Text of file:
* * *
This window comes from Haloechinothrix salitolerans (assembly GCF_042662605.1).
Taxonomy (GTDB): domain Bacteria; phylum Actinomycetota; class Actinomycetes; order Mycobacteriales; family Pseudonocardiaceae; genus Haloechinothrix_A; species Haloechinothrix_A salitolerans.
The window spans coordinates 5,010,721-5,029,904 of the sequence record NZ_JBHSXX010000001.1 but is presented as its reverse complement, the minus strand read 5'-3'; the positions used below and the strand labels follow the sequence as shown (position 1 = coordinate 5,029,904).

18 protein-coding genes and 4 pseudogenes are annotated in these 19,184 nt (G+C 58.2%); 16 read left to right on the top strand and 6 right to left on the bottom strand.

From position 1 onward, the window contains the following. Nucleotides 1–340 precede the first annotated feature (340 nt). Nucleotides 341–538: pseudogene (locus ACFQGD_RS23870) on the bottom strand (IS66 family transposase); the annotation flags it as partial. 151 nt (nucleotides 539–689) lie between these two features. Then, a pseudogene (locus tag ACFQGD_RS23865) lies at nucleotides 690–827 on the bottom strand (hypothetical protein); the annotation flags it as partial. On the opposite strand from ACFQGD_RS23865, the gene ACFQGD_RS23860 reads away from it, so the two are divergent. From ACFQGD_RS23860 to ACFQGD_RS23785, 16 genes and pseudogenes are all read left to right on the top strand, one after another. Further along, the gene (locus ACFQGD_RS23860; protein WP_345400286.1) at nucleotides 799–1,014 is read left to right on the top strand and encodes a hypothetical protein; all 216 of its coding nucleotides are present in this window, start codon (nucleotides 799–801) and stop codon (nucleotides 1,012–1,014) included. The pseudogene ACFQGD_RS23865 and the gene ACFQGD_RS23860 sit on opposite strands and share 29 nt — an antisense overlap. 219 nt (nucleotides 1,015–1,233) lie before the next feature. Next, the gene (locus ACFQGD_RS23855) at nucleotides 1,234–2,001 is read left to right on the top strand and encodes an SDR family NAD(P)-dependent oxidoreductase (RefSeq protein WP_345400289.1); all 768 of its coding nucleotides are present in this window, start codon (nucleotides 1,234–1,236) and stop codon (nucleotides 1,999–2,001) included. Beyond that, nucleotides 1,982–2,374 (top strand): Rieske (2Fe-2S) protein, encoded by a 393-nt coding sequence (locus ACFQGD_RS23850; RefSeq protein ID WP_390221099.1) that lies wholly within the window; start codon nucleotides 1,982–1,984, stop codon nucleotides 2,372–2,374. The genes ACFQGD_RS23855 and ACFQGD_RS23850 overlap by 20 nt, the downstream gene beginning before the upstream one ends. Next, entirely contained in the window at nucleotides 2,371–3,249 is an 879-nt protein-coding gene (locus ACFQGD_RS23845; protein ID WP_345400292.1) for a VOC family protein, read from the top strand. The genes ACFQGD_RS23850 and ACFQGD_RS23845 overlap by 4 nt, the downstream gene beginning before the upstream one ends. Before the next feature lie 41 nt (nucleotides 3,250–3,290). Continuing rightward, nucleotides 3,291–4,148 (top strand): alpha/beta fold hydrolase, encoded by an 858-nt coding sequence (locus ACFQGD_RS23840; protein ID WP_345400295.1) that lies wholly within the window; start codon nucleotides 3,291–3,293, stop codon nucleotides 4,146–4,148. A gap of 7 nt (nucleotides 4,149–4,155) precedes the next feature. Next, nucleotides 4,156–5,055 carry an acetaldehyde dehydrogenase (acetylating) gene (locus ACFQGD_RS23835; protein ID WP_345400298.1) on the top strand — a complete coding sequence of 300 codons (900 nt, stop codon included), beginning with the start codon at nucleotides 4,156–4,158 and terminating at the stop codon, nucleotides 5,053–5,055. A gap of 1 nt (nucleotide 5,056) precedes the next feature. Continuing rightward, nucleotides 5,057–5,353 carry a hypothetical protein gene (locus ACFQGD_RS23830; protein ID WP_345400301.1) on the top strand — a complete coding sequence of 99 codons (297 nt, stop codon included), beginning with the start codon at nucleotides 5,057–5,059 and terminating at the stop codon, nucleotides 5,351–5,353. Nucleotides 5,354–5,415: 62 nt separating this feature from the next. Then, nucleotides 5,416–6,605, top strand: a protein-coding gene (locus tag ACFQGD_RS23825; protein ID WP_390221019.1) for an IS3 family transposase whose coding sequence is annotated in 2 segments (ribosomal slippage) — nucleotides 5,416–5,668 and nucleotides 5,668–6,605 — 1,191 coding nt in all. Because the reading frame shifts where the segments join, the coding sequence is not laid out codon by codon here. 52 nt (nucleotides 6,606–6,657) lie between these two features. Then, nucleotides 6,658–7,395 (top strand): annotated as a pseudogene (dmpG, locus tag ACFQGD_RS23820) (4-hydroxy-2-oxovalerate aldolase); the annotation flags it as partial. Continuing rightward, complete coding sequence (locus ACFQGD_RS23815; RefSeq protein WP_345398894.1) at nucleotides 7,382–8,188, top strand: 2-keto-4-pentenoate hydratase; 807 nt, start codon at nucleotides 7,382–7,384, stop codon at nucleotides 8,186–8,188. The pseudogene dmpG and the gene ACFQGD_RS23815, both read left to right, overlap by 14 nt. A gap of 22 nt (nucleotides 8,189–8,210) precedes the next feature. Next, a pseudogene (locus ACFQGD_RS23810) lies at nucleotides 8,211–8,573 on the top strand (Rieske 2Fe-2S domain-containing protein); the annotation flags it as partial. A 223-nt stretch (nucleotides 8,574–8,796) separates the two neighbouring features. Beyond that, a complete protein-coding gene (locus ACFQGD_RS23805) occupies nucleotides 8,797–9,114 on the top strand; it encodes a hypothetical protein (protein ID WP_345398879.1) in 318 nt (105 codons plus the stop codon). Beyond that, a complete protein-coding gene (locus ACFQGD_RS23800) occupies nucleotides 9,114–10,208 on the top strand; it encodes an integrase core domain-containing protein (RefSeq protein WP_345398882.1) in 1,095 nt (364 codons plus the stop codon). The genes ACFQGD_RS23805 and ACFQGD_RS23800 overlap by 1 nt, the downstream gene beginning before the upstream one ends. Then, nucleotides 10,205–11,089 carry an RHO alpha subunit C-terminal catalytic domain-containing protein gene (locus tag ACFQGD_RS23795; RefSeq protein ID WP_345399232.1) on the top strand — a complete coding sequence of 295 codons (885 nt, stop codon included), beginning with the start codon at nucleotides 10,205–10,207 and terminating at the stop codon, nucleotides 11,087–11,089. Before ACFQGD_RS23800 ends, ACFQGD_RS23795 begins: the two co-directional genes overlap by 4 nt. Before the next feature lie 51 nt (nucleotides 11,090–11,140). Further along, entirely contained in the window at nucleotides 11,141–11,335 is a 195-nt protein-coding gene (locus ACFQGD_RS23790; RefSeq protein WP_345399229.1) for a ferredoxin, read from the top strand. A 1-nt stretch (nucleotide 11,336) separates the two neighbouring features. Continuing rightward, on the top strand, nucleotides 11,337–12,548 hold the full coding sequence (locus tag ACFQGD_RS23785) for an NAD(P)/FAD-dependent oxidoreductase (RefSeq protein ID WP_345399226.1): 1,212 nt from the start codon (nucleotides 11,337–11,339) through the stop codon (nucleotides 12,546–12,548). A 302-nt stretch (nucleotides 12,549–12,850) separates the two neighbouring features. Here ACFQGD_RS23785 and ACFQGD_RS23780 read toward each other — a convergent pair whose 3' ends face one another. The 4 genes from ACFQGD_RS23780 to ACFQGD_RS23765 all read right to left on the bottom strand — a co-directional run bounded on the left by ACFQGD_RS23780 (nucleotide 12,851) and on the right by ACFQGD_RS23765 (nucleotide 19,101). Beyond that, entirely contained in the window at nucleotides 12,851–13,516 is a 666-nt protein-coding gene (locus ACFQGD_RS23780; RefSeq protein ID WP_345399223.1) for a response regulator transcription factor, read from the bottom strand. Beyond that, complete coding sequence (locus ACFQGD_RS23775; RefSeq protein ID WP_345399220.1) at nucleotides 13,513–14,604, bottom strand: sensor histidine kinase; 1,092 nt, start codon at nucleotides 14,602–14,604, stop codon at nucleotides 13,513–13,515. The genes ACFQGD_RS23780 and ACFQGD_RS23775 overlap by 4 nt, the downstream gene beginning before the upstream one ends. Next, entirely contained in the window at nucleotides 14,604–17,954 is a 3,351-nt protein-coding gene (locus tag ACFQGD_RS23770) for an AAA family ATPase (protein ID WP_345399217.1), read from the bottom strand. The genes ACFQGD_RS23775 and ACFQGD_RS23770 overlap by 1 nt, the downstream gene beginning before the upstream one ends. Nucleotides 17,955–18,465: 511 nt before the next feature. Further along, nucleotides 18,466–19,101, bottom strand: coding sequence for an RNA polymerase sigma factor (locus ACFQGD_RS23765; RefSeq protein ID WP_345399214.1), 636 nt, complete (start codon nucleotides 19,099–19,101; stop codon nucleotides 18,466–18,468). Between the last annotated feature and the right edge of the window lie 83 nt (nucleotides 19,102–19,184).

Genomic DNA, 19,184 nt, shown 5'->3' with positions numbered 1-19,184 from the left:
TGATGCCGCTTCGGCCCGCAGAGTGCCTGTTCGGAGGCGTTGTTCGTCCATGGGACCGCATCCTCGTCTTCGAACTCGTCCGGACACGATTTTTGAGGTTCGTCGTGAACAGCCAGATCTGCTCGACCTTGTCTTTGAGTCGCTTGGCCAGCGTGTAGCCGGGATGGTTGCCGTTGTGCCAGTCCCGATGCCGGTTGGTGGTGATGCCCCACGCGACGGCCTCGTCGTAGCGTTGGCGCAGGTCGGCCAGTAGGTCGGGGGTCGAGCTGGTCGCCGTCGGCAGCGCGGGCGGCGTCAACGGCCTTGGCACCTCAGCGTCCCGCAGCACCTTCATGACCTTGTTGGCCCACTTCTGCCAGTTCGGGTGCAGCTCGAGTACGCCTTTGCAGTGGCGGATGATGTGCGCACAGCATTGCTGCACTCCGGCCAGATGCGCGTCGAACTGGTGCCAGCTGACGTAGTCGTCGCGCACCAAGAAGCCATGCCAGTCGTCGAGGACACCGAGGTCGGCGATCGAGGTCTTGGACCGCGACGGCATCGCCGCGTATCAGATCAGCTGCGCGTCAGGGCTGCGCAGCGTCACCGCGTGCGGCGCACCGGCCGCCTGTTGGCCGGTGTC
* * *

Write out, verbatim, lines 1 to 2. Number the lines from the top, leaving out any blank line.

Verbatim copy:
This window comes from Haloechinothrix salitolerans (assembly GCF_042662605.1).
Taxonomy (GTDB): domain Bacteria; phylum Actinomycetota; class Actinomycetes; order Mycobacteriales; family Pseudonocardiaceae; genus Haloechinothrix_A; species Haloechinothrix_A salitolerans.